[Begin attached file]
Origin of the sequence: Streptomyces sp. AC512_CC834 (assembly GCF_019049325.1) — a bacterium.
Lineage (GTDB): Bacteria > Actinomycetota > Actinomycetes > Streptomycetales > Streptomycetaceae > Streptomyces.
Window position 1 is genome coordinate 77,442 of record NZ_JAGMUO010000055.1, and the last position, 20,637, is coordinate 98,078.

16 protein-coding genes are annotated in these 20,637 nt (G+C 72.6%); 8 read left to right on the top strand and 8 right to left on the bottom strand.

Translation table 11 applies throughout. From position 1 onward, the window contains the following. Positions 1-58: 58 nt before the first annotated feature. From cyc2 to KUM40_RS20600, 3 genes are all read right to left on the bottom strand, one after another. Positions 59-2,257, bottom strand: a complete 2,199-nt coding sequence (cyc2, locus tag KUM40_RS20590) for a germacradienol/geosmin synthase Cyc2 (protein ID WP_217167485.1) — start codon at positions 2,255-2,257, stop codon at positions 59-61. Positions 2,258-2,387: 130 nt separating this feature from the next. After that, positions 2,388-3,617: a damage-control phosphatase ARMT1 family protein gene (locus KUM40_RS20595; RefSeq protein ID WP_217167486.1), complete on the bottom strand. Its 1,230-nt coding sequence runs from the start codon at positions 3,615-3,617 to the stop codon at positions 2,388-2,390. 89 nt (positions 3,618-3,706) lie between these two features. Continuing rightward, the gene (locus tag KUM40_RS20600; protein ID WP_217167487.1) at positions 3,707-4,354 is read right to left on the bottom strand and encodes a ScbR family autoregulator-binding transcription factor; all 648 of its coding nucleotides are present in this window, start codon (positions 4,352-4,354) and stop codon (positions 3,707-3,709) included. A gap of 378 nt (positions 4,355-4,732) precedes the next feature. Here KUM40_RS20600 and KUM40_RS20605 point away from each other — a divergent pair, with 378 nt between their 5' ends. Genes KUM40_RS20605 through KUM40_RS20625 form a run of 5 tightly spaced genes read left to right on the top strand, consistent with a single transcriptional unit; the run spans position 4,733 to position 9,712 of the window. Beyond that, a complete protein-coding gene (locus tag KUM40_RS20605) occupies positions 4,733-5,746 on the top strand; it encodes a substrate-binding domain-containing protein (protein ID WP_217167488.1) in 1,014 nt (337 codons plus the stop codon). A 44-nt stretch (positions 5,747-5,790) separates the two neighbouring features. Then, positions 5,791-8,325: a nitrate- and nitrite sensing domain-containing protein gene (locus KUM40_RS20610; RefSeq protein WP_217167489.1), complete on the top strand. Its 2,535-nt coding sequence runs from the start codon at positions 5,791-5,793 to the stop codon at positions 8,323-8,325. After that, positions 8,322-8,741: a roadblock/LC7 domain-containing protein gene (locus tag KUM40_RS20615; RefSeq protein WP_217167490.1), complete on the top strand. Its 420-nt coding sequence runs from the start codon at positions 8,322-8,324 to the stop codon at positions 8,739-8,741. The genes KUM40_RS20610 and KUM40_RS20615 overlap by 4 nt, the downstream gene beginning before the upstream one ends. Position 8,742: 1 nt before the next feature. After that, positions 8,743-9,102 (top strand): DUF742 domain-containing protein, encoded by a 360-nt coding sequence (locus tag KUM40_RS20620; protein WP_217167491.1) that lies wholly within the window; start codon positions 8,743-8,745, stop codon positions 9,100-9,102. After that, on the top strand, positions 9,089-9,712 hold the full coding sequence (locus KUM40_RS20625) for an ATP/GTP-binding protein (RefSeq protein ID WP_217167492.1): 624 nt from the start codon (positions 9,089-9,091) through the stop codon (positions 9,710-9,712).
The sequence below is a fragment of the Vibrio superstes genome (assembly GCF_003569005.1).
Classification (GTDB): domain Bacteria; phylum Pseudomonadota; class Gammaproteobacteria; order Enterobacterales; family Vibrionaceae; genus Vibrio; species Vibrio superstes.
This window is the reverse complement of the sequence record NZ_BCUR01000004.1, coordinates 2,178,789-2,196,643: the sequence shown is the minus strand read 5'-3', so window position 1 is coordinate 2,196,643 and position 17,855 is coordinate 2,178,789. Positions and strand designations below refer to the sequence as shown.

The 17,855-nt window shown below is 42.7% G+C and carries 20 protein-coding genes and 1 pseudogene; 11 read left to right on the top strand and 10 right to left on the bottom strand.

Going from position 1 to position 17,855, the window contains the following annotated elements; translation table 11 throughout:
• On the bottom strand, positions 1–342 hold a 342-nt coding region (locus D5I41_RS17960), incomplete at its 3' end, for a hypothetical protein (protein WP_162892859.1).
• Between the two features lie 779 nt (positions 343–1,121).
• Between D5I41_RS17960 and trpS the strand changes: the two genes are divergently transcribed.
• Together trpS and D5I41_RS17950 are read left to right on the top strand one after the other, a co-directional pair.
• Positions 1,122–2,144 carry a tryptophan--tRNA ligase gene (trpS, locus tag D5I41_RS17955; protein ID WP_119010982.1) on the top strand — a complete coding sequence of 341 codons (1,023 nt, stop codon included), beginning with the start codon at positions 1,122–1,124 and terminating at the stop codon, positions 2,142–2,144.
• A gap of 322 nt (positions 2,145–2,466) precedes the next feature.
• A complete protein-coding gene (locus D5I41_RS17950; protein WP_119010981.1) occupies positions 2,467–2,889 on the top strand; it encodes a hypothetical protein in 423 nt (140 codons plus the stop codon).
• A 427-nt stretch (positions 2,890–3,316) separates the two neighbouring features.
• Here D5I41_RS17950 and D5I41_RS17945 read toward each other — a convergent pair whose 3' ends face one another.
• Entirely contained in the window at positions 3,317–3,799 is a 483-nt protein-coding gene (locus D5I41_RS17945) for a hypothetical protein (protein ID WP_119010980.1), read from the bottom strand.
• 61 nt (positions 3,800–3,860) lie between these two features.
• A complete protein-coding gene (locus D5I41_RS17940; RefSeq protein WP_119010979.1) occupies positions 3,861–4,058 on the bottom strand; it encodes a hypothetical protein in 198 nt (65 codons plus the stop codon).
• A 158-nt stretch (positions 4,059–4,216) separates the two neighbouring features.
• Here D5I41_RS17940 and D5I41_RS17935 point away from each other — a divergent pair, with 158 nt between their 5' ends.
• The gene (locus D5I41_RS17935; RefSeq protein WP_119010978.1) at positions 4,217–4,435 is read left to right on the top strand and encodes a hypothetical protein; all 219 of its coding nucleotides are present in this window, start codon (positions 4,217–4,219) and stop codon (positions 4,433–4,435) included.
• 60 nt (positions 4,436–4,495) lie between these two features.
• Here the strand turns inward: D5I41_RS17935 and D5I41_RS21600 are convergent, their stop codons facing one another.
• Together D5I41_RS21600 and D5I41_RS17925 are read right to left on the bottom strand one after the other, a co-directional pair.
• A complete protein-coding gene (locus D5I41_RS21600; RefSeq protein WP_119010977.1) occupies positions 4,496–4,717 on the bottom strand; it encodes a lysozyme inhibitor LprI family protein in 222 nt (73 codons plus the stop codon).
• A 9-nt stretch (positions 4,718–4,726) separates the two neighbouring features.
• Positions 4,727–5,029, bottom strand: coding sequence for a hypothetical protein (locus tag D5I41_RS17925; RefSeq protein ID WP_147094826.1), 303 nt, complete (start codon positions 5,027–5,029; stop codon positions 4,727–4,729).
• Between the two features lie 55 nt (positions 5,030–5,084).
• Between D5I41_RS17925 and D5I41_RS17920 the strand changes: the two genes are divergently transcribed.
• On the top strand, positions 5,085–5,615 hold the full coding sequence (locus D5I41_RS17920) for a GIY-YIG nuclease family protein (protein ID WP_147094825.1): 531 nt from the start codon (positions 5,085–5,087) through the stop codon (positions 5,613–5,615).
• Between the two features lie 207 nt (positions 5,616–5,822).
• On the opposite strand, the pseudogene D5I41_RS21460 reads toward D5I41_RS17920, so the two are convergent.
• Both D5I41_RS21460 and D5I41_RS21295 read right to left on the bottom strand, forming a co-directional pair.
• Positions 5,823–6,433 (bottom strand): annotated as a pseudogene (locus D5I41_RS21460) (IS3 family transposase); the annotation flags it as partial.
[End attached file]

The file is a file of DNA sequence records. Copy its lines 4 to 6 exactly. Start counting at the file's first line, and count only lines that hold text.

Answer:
16 protein-coding genes are annotated in these 20,637 nt (G+C 72.6%); 8 read left to right on the top strand and 8 right to left on the bottom strand.

Translation table 11 applies throughout. From position 1 onward, the window contains the following. Positions 1-58: 58 nt before the first annotated feature. From cyc2 to KUM40_RS20600, 3 genes are all read right to left on the bottom strand, one after another. Positions 59-2,257, bottom strand: a complete 2,199-nt coding sequence (cyc2, locus tag KUM40_RS20590) for a germacradienol/geosmin synthase Cyc2 (protein ID WP_217167485.1) — start codon at positions 2,255-2,257, stop codon at positions 59-61. Positions 2,258-2,387: 130 nt separating this feature from the next. After that, positions 2,388-3,617: a damage-control phosphatase ARMT1 family protein gene (locus KUM40_RS20595; RefSeq protein ID WP_217167486.1), complete on the bottom strand. Its 1,230-nt coding sequence runs from the start codon at positions 3,615-3,617 to the stop codon at positions 2,388-2,390. 89 nt (positions 3,618-3,706) lie between these two features. Continuing rightward, the gene (locus tag KUM40_RS20600; protein ID WP_217167487.1) at positions 3,707-4,354 is read right to left on the bottom strand and encodes a ScbR family autoregulator-binding transcription factor; all 648 of its coding nucleotides are present in this window, start codon (positions 4,352-4,354) and stop codon (positions 3,707-3,709) included. A gap of 378 nt (positions 4,355-4,732) precedes the next feature. Here KUM40_RS20600 and KUM40_RS20605 point away from each other — a divergent pair, with 378 nt between their 5' ends. Genes KUM40_RS20605 through KUM40_RS20625 form a run of 5 tightly spaced genes read left to right on the top strand, consistent with a single transcriptional unit; the run spans position 4,733 to position 9,712 of the window. Beyond that, a complete protein-coding gene (locus tag KUM40_RS20605) occupies positions 4,733-5,746 on the top strand; it encodes a substrate-binding domain-containing protein (protein ID WP_217167488.1) in 1,014 nt (337 codons plus the stop codon). A 44-nt stretch (positions 5,747-5,790) separates the two neighbouring features. Then, positions 5,791-8,325: a nitrate- and nitrite sensing domain-containing protein gene (locus KUM40_RS20610; RefSeq protein WP_217167489.1), complete on the top strand. Its 2,535-nt coding sequence runs from the start codon at positions 5,791-5,793 to the stop codon at positions 8,323-8,325. After that, positions 8,322-8,741: a roadblock/LC7 domain-containing protein gene (locus tag KUM40_RS20615; RefSeq protein WP_217167490.1), complete on the top strand. Its 420-nt coding sequence runs from the start codon at positions 8,322-8,324 to the stop codon at positions 8,739-8,741. The genes KUM40_RS20610 and KUM40_RS20615 overlap by 4 nt, the downstream gene beginning before the upstream one ends. Position 8,742: 1 nt before the next feature. After that, positions 8,743-9,102 (top strand): DUF742 domain-containing protein, encoded by a 360-nt coding sequence (locus tag KUM40_RS20620; protein WP_217167491.1) that lies wholly within the window; start codon positions 8,743-8,745, stop codon positions 9,100-9,102. After that, on the top strand, positions 9,089-9,712 hold the full coding sequence (locus KUM40_RS20625) for an ATP/GTP-binding protein (RefSeq protein ID WP_217167492.1): 624 nt from the start codon (positions 9,089-9,091) through the stop codon (positions 9,710-9,712).
The sequence below is a fragment of the Vibrio superstes genome (assembly GCF_003569005.1).